Next in line on the Back Panel we come to a switch labeled Arena/Club. This is one of my absolute favorite features. When flipped to the Arena setting, the Super-Sonic delivers 100 Watts of power, which is of course suitable for gigs that require that type of power. But in the studio, or in a small club, this extra power is not really needed. That is where the Club setting comes in. When the amp is switched to the Club setting, the amp will only send out 25 Watts of power. Thus, you can get a saturated overdriven tube sound without blasting everyone out of the studio or small club. This is a really great feature. I typically use a Fender Deluxe Reverb for recording purposes, and it puts out 22 Watts, which is plenty for my purposes in the studio, and that is very close to the power output of the Super-Sonic Twin when it is turned to the Club setting. A 25 Watt tube amp can really sizzle in a small club.
Next in line we come to a dial labeled Send Level. This adjusts the output level of the adjacent SEND jack, which can be adjusted to suit the input sensitivity of an external effects device, should you choose to use one. Next we come to two input jacks labeled SEND and RETURN respectively. These are the send and return for the effects loop. This is a very important feature to have, as the Fender Super-Sonic Twin does not come equipped with any sound effects except for reverb, and it does not have a variety of built in effects such as chorus, delay, flanging, etc. as some other popular modeling amps come with. If you want to use these types of sound effects in a live performance, you are going to have to use outboard devices, and the built in effects loop is the easiest way to accomplish this. The easiest way to operate these external effects devices is to integrate them into the effects loop. This can easily be accomplished in the following manner. Use a guitar cable with standard quarter inch phone jacks, and plug one end of the cable into the Send jack on the Super-Sonic Twin, and plug the other end of the cable into the input of the outboard effects device you may be using. Take another similar cable and plug one end into the output of the effects device, and plug the other end of the cable into the Return on the Super-Sonic Twin, and this completes the effects loop. Next we come to a dial labeled Return Level, and this dial is used to adjust the level of the signal that is going into the Super-Sonic Twin.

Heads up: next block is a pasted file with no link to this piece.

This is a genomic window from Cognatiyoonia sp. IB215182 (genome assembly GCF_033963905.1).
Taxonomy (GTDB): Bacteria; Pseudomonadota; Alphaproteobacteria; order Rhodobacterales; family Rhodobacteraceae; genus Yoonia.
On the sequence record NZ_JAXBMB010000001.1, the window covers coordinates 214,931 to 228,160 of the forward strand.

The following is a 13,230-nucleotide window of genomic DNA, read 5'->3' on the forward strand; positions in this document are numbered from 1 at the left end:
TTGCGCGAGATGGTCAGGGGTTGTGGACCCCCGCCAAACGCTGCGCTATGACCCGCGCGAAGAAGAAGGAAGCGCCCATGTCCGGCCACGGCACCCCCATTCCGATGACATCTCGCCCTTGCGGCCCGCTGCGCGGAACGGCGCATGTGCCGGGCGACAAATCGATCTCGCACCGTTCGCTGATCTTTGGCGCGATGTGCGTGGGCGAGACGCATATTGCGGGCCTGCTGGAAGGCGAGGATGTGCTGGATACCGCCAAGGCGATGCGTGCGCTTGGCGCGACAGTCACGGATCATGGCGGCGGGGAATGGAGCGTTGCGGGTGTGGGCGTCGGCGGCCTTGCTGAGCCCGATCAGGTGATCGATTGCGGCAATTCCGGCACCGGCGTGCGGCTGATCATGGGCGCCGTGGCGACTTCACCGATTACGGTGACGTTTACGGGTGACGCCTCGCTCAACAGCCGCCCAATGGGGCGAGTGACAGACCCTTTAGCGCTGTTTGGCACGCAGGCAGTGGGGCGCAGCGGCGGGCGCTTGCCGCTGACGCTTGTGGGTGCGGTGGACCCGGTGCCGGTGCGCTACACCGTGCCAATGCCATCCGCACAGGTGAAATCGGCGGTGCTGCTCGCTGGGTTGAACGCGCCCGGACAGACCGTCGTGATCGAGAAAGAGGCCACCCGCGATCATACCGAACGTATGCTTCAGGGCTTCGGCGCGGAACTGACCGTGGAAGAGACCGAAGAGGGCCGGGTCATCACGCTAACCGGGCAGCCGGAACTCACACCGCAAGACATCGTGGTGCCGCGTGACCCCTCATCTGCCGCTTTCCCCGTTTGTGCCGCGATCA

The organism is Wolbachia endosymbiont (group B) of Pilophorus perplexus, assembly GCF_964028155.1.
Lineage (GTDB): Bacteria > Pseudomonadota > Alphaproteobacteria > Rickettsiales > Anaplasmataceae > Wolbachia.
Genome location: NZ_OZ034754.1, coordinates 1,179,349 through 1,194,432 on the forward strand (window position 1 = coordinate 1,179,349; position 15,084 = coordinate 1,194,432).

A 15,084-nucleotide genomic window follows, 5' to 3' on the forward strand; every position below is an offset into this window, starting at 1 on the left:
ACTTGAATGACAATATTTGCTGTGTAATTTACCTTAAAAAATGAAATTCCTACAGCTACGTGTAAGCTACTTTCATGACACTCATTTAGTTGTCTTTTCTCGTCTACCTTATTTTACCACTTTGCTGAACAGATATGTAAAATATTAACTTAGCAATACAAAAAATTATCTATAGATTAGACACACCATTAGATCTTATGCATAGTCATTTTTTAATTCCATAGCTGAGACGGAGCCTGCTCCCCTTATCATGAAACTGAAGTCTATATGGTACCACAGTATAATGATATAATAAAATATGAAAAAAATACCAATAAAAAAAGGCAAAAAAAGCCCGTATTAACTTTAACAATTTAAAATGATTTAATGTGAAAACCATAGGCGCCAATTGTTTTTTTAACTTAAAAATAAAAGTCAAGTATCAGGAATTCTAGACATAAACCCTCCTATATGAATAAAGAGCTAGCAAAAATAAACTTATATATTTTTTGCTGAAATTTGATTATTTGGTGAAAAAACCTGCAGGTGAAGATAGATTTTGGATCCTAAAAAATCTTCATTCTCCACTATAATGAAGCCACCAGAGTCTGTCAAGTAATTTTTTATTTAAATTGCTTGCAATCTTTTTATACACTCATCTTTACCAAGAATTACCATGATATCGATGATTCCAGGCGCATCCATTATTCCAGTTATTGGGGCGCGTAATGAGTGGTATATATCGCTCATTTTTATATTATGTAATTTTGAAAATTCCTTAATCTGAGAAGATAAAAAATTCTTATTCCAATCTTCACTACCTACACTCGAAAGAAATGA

Next we come to a jack labeled Pre Amp Out. This is an unbalanced line out which can be used to connect the Super-Sonic Twin directly into a P.A. system, sound board, or directly into a recording device. Next we come to a jack labeled Power Amp In, which provides a direct input into the power amplifier. When this jack is connected into the Pre Amp Out of another Super-Sonic Twin or amp with similar features, the preamp circuit of the Super-Sonic Twin is by passed, and the sounds coming from the Super-Sonic Twin can be shaped from the preamp of the other amp. Next we come to a jack labeled Footswitch, and this is where one would connect the included 4-button footswitch. This footswitch permits one to remotely select between the Vintage and Burn Channel, as well as bypassing of the effects loop.